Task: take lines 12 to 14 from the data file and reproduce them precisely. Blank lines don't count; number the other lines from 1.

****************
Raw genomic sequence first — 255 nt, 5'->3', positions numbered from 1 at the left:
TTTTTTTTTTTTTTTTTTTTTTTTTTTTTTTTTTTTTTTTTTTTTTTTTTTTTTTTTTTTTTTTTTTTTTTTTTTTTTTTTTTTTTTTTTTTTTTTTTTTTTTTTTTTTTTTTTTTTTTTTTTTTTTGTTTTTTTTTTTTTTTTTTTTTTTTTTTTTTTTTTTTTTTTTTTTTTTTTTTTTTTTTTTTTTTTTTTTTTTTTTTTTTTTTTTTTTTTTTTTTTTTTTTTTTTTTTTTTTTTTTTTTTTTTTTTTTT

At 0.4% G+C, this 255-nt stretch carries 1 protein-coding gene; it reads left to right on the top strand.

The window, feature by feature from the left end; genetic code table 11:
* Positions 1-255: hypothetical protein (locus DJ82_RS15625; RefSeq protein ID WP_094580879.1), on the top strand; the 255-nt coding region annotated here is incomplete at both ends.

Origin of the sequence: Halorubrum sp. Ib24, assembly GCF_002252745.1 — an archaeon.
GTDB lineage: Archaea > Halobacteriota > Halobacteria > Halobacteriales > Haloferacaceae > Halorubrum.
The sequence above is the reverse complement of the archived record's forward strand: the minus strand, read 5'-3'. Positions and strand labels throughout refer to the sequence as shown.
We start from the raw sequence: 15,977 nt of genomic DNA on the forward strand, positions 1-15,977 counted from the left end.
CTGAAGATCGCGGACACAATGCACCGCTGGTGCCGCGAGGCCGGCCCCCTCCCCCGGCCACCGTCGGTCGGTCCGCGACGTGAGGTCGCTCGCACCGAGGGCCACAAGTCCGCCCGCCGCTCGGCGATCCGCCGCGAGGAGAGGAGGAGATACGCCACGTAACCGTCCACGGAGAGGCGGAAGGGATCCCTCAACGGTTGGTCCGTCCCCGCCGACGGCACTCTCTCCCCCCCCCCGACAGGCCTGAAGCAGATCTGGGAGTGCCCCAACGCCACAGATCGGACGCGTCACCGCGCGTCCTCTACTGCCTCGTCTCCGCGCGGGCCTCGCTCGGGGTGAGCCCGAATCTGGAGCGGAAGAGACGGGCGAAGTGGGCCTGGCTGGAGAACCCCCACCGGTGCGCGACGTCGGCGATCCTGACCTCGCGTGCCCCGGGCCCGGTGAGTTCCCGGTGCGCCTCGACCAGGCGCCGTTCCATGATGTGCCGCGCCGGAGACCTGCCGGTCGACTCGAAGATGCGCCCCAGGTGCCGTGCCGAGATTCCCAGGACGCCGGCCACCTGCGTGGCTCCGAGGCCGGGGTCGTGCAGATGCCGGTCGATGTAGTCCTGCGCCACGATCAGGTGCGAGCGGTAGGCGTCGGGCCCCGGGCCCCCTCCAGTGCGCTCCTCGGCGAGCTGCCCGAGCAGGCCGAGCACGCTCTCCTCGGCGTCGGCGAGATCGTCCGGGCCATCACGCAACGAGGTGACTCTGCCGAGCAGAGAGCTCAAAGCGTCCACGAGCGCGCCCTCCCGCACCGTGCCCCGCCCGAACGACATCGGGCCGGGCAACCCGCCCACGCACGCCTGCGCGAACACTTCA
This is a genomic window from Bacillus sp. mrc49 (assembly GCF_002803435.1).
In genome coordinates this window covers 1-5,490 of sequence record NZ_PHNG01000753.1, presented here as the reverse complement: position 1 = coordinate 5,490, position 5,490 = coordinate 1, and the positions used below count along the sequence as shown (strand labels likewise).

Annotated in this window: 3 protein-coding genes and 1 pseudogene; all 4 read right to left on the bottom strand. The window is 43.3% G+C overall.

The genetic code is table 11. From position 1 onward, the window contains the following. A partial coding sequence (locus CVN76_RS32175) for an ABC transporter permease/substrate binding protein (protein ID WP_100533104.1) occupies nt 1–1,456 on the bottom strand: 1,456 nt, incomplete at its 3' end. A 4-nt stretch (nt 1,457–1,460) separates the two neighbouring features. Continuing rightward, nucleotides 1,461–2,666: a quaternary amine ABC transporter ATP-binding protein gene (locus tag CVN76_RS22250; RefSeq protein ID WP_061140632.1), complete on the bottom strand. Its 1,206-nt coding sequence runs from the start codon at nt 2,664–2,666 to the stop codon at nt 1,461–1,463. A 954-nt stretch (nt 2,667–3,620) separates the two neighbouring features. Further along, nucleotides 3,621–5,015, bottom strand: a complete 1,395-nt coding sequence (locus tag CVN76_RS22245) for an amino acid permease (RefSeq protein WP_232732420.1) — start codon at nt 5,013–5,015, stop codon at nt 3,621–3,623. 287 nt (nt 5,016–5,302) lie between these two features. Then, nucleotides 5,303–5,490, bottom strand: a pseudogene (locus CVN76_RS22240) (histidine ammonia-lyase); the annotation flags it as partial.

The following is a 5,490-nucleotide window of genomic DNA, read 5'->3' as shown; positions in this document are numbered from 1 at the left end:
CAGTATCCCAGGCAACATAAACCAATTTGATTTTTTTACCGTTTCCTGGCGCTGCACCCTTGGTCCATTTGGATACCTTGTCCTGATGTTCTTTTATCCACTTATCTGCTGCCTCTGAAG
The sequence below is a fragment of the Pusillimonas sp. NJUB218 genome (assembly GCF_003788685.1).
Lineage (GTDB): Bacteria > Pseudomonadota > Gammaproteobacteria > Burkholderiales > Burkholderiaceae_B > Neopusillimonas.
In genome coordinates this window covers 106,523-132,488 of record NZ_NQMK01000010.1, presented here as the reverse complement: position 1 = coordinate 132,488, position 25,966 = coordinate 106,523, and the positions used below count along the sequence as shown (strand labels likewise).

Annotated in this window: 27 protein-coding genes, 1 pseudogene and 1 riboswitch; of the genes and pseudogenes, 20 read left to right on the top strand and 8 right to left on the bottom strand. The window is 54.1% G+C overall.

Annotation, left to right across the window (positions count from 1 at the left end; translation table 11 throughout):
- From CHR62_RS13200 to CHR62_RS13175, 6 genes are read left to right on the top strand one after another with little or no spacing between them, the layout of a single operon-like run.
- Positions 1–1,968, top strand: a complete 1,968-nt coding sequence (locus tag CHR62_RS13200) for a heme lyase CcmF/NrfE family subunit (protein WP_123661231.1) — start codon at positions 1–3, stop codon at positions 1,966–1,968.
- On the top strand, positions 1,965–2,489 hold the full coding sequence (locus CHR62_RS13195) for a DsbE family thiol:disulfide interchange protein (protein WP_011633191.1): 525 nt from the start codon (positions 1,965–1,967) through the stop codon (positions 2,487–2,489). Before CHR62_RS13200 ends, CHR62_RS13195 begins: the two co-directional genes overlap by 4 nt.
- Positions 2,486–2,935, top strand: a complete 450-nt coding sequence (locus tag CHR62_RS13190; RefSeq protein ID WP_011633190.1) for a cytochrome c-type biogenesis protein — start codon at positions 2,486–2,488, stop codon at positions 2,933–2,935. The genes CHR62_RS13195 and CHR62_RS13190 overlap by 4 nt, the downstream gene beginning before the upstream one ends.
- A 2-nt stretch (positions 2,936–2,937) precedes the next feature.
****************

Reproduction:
In genome coordinates this window covers 1-5,490 of sequence record NZ_PHNG01000753.1, presented here as the reverse complement: position 1 = coordinate 5,490, position 5,490 = coordinate 1, and the positions used below count along the sequence as shown (strand labels likewise).

Annotated in this window: 3 protein-coding genes and 1 pseudogene; all 4 read right to left on the bottom strand. The window is 43.3% G+C overall.

The genetic code is table 11. From position 1 onward, the window contains the following. A partial coding sequence (locus CVN76_RS32175) for an ABC transporter permease/substrate binding protein (protein ID WP_100533104.1) occupies nt 1–1,456 on the bottom strand: 1,456 nt, incomplete at its 3' end. A 4-nt stretch (nt 1,457–1,460) separates the two neighbouring features. Continuing rightward, nucleotides 1,461–2,666: a quaternary amine ABC transporter ATP-binding protein gene (locus tag CVN76_RS22250; RefSeq protein ID WP_061140632.1), complete on the bottom strand. Its 1,206-nt coding sequence runs from the start codon at nt 2,664–2,666 to the stop codon at nt 1,461–1,463. A 954-nt stretch (nt 2,667–3,620) separates the two neighbouring features. Further along, nucleotides 3,621–5,015, bottom strand: a complete 1,395-nt coding sequence (locus tag CVN76_RS22245) for an amino acid permease (RefSeq protein WP_232732420.1) — start codon at nt 5,013–5,015, stop codon at nt 3,621–3,623. 287 nt (nt 5,016–5,302) lie between these two features. Then, nucleotides 5,303–5,490, bottom strand: a pseudogene (locus CVN76_RS22240) (histidine ammonia-lyase); the annotation flags it as partial.